Commentary

Eight Holiday Presents for the Fictional Character in Your Life

Death dressed as the Hogfather from Discworld

Ho. Ho. Ho. Presents for good character arcs. That is the arrangement.

The holiday season is upon us, and that means it’s time to buy gifts.* Shopping for your loved ones is hard enough, but what about all your favorite fictional characters? There are so many of them, and they all seem to have so much cool stuff. How can your present compete with magic swords and starfighters? Don’t worry, Mythcreants has you covered. Our recommendations are guaranteed* to delight that special protagonist in your life!

1. Earnest Sidekick: Get Well Soon Card

Robin looking beat up from Teen Titans Let’s just not have a vote for what happens to him, okay?

Sidekicks get a rough lot in general, but it’s the serious ones who have the worst trouble. At least comedic sidekicks can hope to get some laughs out of the audience, and cute sidekicks are often too adorable for the storyteller to do anything really bad to them. But a serious sidekick only has one real job: to fail and get in trouble so the hero has to rescue them.

What other option is there, really? You can’t have the sidekick actually accomplish anything; that would steal the hero’s thunder. Oh, sure, in theory you could craft a plot that requires the hero and sidekick to work in tandem, but let’s be honest, that sounds like a lot of work. That sidekick is getting damselled in a hurry.

That’s why a get well card is the perfect gift. The sidekick is sure to receive all manner of bruises, cuts, burns, and other injuries in the course of being captured. How else are storytellers supposed to generate sympathy for them? And sure, that’ll hurt a lot, but a nice card will dull the pain at least a little. You’d be amazed how specific these cards get nowadays. You can get a card for being stuck in a death trap, a card for getting zapped by the MacGuffin, even a card for mysteriously losing one’s powers!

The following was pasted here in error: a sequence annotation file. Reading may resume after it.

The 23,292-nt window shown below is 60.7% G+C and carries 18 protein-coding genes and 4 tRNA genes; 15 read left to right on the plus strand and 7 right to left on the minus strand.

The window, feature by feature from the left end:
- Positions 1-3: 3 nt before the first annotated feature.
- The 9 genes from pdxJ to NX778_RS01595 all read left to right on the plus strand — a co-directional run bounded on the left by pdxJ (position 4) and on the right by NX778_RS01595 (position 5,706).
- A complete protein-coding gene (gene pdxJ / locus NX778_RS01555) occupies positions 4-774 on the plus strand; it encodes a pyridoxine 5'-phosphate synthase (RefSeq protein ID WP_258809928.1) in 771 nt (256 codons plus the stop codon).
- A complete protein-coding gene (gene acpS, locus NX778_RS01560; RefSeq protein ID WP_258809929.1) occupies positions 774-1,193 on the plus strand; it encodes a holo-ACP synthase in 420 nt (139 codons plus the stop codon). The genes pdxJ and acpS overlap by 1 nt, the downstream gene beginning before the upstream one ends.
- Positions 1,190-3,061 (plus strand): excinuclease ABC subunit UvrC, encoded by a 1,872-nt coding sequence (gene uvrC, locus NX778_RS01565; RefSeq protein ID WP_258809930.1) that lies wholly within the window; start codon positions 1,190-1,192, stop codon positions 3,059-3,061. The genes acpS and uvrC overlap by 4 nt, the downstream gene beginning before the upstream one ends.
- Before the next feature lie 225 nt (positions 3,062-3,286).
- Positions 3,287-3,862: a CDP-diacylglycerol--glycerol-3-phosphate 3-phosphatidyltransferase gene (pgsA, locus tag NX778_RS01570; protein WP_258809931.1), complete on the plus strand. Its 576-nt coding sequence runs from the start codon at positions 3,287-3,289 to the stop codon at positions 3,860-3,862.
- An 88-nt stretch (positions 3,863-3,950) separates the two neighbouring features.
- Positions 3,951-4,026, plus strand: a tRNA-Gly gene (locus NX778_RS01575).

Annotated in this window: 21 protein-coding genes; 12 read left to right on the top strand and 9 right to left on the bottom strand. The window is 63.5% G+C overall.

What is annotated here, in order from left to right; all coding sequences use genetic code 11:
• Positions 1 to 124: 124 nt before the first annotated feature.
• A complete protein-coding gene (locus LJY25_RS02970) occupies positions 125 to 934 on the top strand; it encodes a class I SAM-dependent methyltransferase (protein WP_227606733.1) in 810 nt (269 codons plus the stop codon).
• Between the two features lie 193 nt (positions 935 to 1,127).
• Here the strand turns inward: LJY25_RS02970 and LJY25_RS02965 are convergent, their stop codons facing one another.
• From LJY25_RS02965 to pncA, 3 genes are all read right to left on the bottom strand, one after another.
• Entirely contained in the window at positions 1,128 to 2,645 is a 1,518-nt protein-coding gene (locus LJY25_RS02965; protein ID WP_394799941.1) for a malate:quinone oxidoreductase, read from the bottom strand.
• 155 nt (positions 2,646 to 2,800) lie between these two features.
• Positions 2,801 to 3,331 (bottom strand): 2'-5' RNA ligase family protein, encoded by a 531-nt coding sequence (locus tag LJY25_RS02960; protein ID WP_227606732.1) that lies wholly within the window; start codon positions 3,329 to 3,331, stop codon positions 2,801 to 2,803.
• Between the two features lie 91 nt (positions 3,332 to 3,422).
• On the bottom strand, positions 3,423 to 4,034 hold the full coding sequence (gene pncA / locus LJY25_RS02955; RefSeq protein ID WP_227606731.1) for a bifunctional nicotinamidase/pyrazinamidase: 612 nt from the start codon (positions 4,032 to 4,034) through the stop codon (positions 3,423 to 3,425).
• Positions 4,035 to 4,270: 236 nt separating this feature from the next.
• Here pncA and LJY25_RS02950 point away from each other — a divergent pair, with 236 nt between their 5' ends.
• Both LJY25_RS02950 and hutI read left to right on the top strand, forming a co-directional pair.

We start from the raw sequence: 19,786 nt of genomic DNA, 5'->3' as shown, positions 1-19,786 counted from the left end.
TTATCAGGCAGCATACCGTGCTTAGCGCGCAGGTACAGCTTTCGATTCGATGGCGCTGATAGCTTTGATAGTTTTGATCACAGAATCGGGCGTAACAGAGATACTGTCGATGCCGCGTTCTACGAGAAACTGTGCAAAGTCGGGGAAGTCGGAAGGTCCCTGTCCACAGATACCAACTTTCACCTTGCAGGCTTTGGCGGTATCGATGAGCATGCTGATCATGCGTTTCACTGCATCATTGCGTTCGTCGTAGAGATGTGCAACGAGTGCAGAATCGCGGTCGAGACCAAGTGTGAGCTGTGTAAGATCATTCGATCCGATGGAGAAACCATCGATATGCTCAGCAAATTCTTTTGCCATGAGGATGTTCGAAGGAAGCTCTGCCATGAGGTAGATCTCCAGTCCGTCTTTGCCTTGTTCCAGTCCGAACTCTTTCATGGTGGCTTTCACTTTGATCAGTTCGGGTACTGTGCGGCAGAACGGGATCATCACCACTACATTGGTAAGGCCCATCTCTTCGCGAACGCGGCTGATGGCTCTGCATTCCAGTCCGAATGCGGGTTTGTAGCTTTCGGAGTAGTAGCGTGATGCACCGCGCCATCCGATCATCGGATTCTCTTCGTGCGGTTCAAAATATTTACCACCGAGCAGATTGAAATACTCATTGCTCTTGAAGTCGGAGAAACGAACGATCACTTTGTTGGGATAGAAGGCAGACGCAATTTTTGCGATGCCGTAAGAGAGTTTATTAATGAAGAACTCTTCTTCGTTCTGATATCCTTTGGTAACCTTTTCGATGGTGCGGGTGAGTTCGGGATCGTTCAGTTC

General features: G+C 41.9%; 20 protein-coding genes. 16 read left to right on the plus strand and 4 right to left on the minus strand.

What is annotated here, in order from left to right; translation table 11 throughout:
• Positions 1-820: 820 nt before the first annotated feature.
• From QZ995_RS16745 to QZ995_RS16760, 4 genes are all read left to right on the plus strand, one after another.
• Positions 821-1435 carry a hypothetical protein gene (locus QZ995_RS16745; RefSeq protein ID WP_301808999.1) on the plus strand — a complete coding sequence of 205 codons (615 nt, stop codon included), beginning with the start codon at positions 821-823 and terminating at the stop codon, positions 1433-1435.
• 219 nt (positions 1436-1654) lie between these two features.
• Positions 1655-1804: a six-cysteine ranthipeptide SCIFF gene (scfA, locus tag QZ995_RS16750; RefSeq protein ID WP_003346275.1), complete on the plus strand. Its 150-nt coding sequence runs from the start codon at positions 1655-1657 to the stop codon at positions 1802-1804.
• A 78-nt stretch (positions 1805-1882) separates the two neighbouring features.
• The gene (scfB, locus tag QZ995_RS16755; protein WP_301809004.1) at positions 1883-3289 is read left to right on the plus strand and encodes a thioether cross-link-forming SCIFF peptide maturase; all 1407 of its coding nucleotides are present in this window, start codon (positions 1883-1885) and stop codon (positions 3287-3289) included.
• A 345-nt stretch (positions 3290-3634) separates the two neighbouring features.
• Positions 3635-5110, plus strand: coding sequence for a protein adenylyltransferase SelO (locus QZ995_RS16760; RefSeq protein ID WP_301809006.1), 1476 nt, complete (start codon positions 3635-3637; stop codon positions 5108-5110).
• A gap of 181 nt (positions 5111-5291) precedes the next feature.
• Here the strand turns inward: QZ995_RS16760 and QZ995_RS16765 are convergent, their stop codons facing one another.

2. Female Love Interest: New Fridge Light

Rowley from Gunsmith Cats looking in the fridge. Gunsmith Cats’ protagonist can always use those explosives to get out of the fridge.

There’s a strange trend going on with female love interests: they keep getting stuck in fridges. I don’t understand what’s going on here. How did they get in the fridge in the first place? Did someone put them there? I can’t think of a reason to do that other than if you need to survive a nuclear blast, since we all know that refrigerators are proof against explosions and radiation both.

Despite my lack of understanding, this is clearly happening, and there’s absolutely nothing to be done about it. You might think that storytellers could stop putting women in fridges, but that’s obviously too much to ask. Authors’ hands are tied by… I dunno, historical accuracy? Artistic freedom? You know what, just answer this one in the comments.

Anyway, since there’s nothing we can do about this trope, we can at least get our favorite romance interests a new light for their fridges. Those bulbs are always burnt out, so it can get really dark in there. With a working light, these fictional ladies can hopefully find their way out and rejoin the story, or at least score some sweet leftovers.

3. Male Love Interest: “Feminism And You”

Edward from Twilight Edward, if you just stop watching her while she sleeps, we’ll call it progress.

Who doesn’t love a rugged fellow with a tragic backstory, movie star looks, and soulful eyes you can get lost in… Ahem. These fine gentlemen are great at tugging our heartstrings and charming protagonists of all genders. But they can get a little, shall we say, overbearing when paired with a female main character.

You know what I’m talking about. The heroine will be going about her day, vanquishing evil and satisfying plot threads, when suddenly a handsome dude arrives. That dude seems nice enough at first, but pretty soon he’s not letting the protagonist do anything for herself. After that, he moves on to stalking and violating the heroine’s privacy in order to “prove his love.” Hashtag yikes.